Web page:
Brooklin, Ont.-based science teacher and North Bay native John Whitman and his son Alden discuss meteorites with members of the Nipissing Rock and Mineral Club.
World Space Week was embraced by a number of organizations in North Bay, Ont., with the first-ever celebration of the occasion in the city. A number of organizations, agencies and groups joined the City of North Bay, partnered with Canadore College and 22 Wing/CFB North Bay, to present the largest event in Canada.
Officially titled YYB North Bay World Space Week 2015, the celebrations ran from Thursday Oct. 8 to Saturday Oct. 10. Industry Day was hosted Thursday at Canadore College’s Aviation Campus and attracted 60 business leaders.
Education Day on Friday was attended by over 1,000 Grade 6,7,8 and 9 students from schools in the Nipissing area. Community Day on Saturday was open to the public for free and saw a steady stream of visitors, young and old, throughout the day. The last two days of the event went a long way to encourage space and aerospace interest and interaction with children and students, the main goal of Space Week.
The World Space Week theme is “Discovery,” and focuses largely on space exploration. Displays were centered in the 22 Wing Fitness and Wellness Centre’s gymnasium at 22 Wing / CFB North Bay, and presentations took place in the adjoining theatre.
Two large portable inflatable planetariums were provided by Science North and the Royal Ontario Museum, and manned by Canadian Ecology Centre staff. An interesting presentation by Prof. Jaymie Mark Matthews, astrophysicist from the University of British Colombia, covered stars and planets visible from earth, and discussed how many may be habitable or capable of sustaining life. Recent strides in space detection systems have brought new totals of 1,969 planets and 4,175 candidate solar systems visible to us.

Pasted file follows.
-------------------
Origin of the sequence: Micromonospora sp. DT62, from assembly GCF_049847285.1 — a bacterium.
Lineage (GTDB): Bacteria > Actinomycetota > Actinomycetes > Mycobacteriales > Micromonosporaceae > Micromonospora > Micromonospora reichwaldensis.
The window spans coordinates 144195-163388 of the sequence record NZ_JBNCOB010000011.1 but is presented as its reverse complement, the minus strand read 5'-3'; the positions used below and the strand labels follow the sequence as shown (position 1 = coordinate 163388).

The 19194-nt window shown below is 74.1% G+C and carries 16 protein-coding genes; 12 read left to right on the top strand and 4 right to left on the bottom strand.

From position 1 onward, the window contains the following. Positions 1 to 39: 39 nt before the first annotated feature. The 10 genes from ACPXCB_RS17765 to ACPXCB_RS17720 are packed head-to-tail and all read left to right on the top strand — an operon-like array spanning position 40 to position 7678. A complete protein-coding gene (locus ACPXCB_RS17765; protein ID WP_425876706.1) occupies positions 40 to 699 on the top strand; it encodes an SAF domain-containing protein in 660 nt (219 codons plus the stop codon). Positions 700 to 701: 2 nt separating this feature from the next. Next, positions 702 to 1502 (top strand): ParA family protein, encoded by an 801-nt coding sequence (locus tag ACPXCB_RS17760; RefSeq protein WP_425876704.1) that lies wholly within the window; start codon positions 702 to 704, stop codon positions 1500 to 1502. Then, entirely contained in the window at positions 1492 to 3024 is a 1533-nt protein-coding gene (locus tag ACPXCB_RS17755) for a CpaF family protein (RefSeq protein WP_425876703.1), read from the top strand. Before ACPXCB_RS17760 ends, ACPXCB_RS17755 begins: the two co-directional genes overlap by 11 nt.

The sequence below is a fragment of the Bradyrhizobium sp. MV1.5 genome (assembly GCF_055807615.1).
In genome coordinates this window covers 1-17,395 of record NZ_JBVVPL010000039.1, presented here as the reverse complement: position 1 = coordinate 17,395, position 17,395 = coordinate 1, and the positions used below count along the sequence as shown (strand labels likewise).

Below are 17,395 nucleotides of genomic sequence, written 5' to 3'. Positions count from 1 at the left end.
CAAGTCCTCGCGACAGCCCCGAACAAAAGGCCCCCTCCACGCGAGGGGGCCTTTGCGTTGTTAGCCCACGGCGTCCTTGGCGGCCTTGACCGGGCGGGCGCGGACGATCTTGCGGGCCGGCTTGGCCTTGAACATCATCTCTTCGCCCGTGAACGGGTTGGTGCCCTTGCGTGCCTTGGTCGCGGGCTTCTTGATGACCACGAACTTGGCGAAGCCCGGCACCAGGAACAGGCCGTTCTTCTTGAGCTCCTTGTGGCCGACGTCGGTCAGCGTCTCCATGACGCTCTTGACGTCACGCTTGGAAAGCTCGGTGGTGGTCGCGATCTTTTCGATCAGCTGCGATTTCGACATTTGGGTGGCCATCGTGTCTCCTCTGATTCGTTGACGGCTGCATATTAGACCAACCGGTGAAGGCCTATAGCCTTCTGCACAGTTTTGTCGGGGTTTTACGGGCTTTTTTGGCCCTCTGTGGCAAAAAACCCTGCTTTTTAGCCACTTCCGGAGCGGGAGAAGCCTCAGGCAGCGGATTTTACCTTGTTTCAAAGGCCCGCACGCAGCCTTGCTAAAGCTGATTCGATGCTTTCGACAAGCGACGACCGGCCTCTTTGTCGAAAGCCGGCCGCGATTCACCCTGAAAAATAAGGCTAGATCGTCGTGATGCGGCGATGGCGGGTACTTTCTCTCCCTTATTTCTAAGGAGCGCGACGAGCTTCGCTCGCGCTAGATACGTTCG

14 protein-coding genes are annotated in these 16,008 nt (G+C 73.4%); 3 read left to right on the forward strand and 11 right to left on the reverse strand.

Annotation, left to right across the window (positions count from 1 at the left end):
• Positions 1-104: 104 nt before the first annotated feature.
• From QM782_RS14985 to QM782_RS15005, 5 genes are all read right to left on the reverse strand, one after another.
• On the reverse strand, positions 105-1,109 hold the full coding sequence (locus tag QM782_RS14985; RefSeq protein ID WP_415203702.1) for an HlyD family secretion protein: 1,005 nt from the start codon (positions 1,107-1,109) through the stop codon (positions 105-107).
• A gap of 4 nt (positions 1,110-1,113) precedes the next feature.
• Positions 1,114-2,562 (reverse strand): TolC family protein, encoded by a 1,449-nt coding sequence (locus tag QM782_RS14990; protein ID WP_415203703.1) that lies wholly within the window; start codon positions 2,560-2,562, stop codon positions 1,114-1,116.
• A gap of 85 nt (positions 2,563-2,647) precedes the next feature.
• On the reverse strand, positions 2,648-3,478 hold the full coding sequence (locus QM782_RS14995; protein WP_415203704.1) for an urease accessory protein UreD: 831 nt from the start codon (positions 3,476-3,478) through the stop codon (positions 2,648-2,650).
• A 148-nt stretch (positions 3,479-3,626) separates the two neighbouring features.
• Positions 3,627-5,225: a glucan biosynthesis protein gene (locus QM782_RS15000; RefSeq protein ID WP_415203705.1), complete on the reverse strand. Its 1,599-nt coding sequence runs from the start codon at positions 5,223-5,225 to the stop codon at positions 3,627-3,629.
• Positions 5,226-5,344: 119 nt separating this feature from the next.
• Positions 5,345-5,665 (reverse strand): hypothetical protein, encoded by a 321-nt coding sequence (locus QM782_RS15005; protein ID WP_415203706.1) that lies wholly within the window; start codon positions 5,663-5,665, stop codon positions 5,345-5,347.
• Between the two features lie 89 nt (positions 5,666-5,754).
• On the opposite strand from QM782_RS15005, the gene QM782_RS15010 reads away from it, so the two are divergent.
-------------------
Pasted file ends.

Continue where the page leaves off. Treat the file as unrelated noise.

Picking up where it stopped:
Numerous displays, many interactive, included: Nipissing Rock and Mineral Club demonstrating various types of meteorites, and the North Bay Astronomy Club, displaying many different telescopes, both indoors and outdoors.
North Bay Astronomy Club displayed many different telescopes, both indoors and outdoors at YYB North Bay World Space Week.
FIRST Robotics and Team 1305 presented a large variety of competition-built robots and hands-on interaction was available for most curious spectators. Science North provided tabletop work stations for children with assorted science experiments in progress.
22 Wing, based at CFB North Bay, displayed a model of Canada’s Sapphire Satellite which tracks satellites, as well as space junk. The unit was launched in 2013 and is instrumental to the NORAD unit’s mission. Tours of the Canadian Forces Museum of Aerospace Defence was a highlight for many with extensive displays of equipment used at North Bay to fulfill its NORAD role.
Author Robert Godwin, publisher, editor and CEO of Apogee Books / CG Publishing and Space Curator at Canadian Air & Space Museum, delivered an overview presentation of Canadian space and aerospace development over the past century during Industry Day. He also manned a table selling his books on the other days.
Godwin was also touting a major historical find, an essay written by a Scottish Canadian Presbyterian minister and later Queen’s University professor named William Leitch, entitled “The First Scientific Concept of Rockets for Space Travel” which he wrote in 1861. The essay was included anonymously in a science book called “A Journey Through Space,” and in Leitch’s 1862 book “God’s Glory in the Heavens.”
Godwin proved that Leitch used scientific principles to accurately describe the rocket as the best device for travelling in space in 1861, possibly the first such reference anywhere, which predated most commonly known similar theories put forth in the late 19th or early 20th centuries.
Regional aerospace and space capacities were the focus at Industry Day on Thursday. Over 60 business and community leaders discussed inter-organizational scope and partnership potential for the future at North Bay. Local aerospace stakeholders made presentations including Innovation Initiatives North, Motion Industries Canada, North Bay Machining Centre Inc., Ontario Northland Transportation Commission (ONTC) and the Offset Market Exchange (OMX).